Vol. 4, 2016-2017
Before the storm, Army 1st Lt. Jacob Cortez’s life was already changing: He and his wife had just welcomed the birth of their son, Gabriel, at a Houston hospital Aug. 22.
Then, about 48 hours after Gabriel’s birth, Hurricane Harvey slammed into the Texas Gulf Coast. The Category 4 storm dumped record rainfall — more than 50 inches in some parts of Houston — flooding thousands of streets, surging bayous and forcing rivers to burst past their banks.
At their home in southeast Houston, Cortez was watching the news with his recovering wife and his father, Paul, when they saw the alerts: Waters were quickly rising. A look outside their front door confirmed the same. Suddenly, people in the neighborhood were calling his father, a longtime member of the community, for help. Floodwaters had trapped dozens of neighbors in their homes.
In answer to their distress, Jacob and Paul, both members of Council 15321 at St. Frances Cabrini Catholic Church in southeast Houston, immediately took action.
Jacob quickly donned his uniform and joined his father on a rescue mission. Pushing through chest-deep water with a kayak in tow, the two Knights went house to house, shuttling stranded neighbors to the safety of their neighbor’s two-story home.
Jacob knew things were treacherous as the floors of homes began to break apart. The currents ran strong as water levels continuously rose, eventually reaching at least four feet on some streets.
He reached out to local first responders, helping with their rescue efforts as well. Jacob physically transported those they had rescued, as well as his own family, to the safety of a large fire truck headed for a nearby shelter. In the end, he and his father helped rescue 27 people as Harvey continued to drench Houston.
For these heroic acts of bravery, Supreme Knight Carl Anderson presented the Caritas Award to Paul and Jacob Cortez during a visit to Bishop Byrne Council 2077 in Houston Sept. 23. The award, named after the first principle of the Knights of Columbus, recognizes extraordinary works of charity and service and bears the image of the Good Samaritan.
“What really distinguishes the Good Samaritan is courage. And that’s what we saw with Jacob and his father,” Supreme Knight Anderson said to dozens of Houston-area Knights gathered to recognize the Cortez family. Those present included Galveston-Houston Archdiocesan Deputy Bill Moeller, Chapter President John Hinojosa, Disaster Relief Chairmen Larry Pellerito and District Deputy Bob Sumicek.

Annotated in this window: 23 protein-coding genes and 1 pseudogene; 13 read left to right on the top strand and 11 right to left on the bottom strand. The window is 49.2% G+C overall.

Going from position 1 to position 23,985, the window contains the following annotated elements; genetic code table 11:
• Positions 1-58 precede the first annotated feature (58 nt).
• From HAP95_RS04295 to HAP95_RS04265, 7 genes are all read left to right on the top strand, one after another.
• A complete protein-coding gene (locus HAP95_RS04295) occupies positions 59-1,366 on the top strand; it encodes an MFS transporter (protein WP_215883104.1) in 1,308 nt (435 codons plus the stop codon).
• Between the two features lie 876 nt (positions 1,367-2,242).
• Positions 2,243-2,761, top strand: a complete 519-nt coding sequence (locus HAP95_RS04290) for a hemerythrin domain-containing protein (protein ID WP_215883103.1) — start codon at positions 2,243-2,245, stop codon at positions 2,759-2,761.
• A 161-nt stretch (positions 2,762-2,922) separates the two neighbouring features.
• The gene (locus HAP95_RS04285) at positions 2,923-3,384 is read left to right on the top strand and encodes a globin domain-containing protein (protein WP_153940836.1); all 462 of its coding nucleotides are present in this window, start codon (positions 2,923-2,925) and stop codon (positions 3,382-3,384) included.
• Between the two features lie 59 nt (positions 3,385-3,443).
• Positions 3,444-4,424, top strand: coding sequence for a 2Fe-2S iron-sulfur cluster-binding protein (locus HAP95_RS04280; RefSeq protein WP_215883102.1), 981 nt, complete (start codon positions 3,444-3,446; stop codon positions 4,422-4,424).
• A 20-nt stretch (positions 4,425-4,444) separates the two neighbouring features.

“Every Catholic has the opportunity, because of his baptism, to do extraordinary things, to reach out in charity, to reach out in unity, to reach out in fraternity and to do something very out of the ordinary, especially in extraordinary times,” Anderson continued.
Both men accepted their awards and humbly recognized their efforts.
Jacob Cortez joins a growing number of young men in the Armed Forces who join the Knights of Columbus, according to Supreme Knight Anderson.
“They understand what sacrifice is, what service is,” he said. “They come off of active duty and they join the Knights and they find that band of brothers that go out into the community, their parish, and make a difference. That’s what we’re all about.”
Jacob, in receiving the award, said, “That’s just who we are — that’s who I am and who I was raised to be. If you see a problem, you’ve got to be a part of the solution.” Surrounded by relief supplies and other items distributed to hurricane victims, including rosaries and Bibles, he continued, “We knew we had the skills, training and opportunity to give back where people needed the help, and we were not going to not answer the call.”+
Still, he sees a long road ahead for his own family and his community.
“We, as a family, have been affected severely,” he said. “The house I grew up in — it’s four feet less of everything. Everything four feet and below, all the memories have been swept away. It’s been hard to move things out ... that meant so much.”
“I miss coming home,” he added. “Home is a place you can never replace. … [home] provides that warmth. And now we come back to a construction zone. It’s a disaster area. I know it’s not home yet, but we’re blessed to know one day it will be.”
Supreme Knight Anderson echoed that courage for the future. “The damage will take a long time to overcome,” he said. “But we’ll be here at the local level and the Supreme level. We’re a brotherhood moving forward.”
The supreme knight then called on the Galveston-Houston Knights to continue their relief efforts.
“You are really a witness to what charity, unity, fraternity — and to what being a Knight of Columbus — is all about,” he said. “The eyes of the country really are on Texas.”
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